There has been a lot of talk lately about Max Pacioretty, mostly on social media, that the Canadiens captain is not producing enough. With only two goals and four assists in his last 10 games, many have claimed that he needs to be better, and that something seems off with his game.
Unfortunately, these claims may pass the eye test, but are completely and utterly unsupported.
That Pacioretty hasn't been scoring at a torrid pace over the last stretch is not for lack of effort, nor is it the case that he is playing badly. In fact, he's been one of Montreal's most dominant forwards, and has simply fallen victim to standard regression coupled with bad shooting luck at even strength. As we all know, scoring goals in the NHL is a hard task. Every single player in the NHL, except maybe for Alex Ovechkin, can be classified as "streaky".
First, let's take a look at Pacioretty's numbers over the last 10 games, and see if there is anything legitimate to complain about. The table below is sortable by clicking on the values.
(All stats 5-on-5 only, via war-on-ice.com, CF% = Corsi For percentage, CF% Rel = Corsi For percentage relative to the team, PDO = sum of a team's even strength shooting percentage and even strength save percentage, ZSO% Rel = Fraction of offensive vs defensive zone starts relative to the team, PSh% = Personal shooting percentage, iSC = individual scoring chances, SCF% = scoring chance for %, TOI GM = time on ice per game)
- Even during his five-game pointless streak, Pacioretty was playing very well, and the only two games you could possibly pick fault at would be those against Vancouver and Calgary.
- On the whole, through this 10-game "rough patch," he's been out-attempting, out-chancing, and simply outplaying the opposition overall at even strength, he just hasn't had any shooting luck.
- Even when he has received tough zonal deployment, the Habs control well over 50% of the shot attempts at even strength while he's on the ice. Yeah, what a "rough patch."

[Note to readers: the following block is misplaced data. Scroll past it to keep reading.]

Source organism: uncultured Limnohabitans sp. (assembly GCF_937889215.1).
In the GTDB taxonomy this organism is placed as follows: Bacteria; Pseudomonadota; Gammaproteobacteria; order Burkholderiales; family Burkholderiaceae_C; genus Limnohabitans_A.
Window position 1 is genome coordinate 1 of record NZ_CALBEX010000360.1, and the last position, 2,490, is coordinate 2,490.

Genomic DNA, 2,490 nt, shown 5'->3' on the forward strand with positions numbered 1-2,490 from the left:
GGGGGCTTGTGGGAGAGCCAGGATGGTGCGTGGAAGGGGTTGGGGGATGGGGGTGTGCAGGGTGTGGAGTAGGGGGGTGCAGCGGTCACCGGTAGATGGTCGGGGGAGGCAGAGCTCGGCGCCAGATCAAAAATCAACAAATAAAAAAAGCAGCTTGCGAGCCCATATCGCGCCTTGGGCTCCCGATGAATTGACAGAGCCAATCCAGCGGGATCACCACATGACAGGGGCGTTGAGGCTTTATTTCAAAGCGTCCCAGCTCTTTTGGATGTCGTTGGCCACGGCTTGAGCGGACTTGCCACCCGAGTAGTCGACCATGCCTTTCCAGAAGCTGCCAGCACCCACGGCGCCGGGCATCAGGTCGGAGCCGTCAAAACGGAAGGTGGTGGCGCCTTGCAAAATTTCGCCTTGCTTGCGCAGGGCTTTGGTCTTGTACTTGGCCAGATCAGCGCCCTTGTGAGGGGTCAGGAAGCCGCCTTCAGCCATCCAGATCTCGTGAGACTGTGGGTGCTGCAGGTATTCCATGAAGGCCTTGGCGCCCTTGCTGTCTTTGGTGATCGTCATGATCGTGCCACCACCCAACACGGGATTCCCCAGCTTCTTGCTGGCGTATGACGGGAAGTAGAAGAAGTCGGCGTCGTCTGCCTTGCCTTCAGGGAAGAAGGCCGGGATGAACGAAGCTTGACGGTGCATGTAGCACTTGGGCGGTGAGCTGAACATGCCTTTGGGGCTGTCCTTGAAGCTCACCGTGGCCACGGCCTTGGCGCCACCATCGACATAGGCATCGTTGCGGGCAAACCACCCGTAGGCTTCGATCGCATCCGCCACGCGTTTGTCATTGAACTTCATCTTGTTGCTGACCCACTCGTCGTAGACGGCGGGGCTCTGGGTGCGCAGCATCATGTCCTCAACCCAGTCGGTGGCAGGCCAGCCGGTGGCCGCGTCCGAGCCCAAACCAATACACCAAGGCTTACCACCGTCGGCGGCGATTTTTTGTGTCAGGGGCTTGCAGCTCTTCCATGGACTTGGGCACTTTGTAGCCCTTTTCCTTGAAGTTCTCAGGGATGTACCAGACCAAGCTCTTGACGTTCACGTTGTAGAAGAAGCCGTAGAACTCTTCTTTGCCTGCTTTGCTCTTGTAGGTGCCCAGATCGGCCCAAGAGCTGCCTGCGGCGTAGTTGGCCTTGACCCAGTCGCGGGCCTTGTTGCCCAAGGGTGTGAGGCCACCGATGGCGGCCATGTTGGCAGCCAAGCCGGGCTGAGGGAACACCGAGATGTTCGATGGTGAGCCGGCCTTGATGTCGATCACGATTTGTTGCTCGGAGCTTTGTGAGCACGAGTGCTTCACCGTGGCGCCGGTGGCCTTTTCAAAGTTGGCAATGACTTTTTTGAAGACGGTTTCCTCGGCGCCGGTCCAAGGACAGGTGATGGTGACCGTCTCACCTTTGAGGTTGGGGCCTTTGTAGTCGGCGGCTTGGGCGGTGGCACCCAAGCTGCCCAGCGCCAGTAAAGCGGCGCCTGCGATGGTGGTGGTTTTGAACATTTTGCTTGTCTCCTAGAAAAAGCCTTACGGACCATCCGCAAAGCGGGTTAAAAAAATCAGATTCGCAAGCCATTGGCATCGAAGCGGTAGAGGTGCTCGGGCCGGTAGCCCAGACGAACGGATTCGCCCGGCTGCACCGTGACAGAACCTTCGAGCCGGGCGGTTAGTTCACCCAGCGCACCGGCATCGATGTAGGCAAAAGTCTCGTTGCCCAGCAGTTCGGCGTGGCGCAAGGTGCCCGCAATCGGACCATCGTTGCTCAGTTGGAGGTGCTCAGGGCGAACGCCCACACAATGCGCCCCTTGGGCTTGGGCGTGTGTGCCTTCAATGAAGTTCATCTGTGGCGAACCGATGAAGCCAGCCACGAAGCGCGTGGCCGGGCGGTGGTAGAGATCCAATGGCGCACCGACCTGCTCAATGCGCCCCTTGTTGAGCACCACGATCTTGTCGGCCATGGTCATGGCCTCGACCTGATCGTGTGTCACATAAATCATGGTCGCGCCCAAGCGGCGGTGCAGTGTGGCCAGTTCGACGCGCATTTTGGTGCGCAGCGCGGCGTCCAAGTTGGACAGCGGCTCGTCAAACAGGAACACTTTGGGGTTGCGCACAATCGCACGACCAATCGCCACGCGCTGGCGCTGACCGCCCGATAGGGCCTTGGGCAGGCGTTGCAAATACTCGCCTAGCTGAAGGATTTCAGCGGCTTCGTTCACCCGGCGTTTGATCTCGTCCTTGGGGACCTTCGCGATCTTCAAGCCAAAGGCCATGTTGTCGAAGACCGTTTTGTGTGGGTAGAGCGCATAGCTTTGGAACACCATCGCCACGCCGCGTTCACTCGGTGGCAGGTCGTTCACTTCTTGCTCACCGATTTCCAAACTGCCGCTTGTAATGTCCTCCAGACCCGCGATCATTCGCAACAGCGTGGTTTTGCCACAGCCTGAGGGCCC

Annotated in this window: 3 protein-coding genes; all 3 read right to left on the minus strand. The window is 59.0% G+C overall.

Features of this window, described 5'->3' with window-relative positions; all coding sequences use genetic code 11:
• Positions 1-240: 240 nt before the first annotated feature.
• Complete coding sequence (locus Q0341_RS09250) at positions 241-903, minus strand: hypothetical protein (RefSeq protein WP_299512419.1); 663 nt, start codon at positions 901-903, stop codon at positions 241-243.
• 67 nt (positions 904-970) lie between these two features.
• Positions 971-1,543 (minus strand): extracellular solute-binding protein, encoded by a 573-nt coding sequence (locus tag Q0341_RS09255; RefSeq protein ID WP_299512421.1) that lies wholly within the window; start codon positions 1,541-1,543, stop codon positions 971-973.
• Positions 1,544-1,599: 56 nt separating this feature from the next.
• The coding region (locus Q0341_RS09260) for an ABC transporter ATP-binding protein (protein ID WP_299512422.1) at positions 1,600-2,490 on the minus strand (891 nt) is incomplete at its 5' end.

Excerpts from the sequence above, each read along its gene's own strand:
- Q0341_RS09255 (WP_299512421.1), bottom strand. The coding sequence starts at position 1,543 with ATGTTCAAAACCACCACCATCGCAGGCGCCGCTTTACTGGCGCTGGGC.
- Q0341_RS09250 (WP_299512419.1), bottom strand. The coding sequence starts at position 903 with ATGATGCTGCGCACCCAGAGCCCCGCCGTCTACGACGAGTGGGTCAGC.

- I can understand how expectations have been a little inflated. After all, he potted seven goals and four assists in his first nine games of the season. The thing is, that was never sustainable. His career shooting percentage is 11.4%, and he was clocking over 20% during those nine games. For him to regress is only natural.
It's not just Pacioretty out there though, as his line with Brendan Gallagher and Tomas Plekanec has been nothing short of dominant over the last stretch of games. Here are their individual totals over the last 10 games, otherwise known as Pacioretty's "rough patch."
(All stats 5 vs 5 only, via war-on-ice.com, G/60 = goals per 60 minutes TOI, A/60 assists per 60, P/60 points per 60, CF% = Corsi For percentage, CF% Rel = Corsi For percentage relative to the team, PDO = sum of a team's even strength shooting percentage and even strength save percentage, ZSO% Rel = Fraction of offensive vs defensive zone starts relative to the team, PSh% = Personal shooting percentage, iSC = individual scoring chances, SCF% = scoring chance for %, TOI GM = time on ice per game)
- Pacioretty hasn't been scoring like crazy at even strength lately, but Gallagher has. Surely either one is just as happy when the other is filling the net.
- Both Pacioretty and Plekanec have had pretty bad shooting luck at even strength lately, so their percentages are due for a bump. When and if that happens, this line will be quite the thing to behold.
- They aren't very sheltered in terms of deployment. This is an extremely versatile trio that can be used in nearly every situation, and Michel Therrien is utilizing them as such.
- The tie at 24 individual scoring chances between Pacioretty and Gallagher puts them at the top of the team during the last 10 games. Again, this showcases Pacioretty's luck compared to Gallagher's. If they can keep up this pace, more goals will come.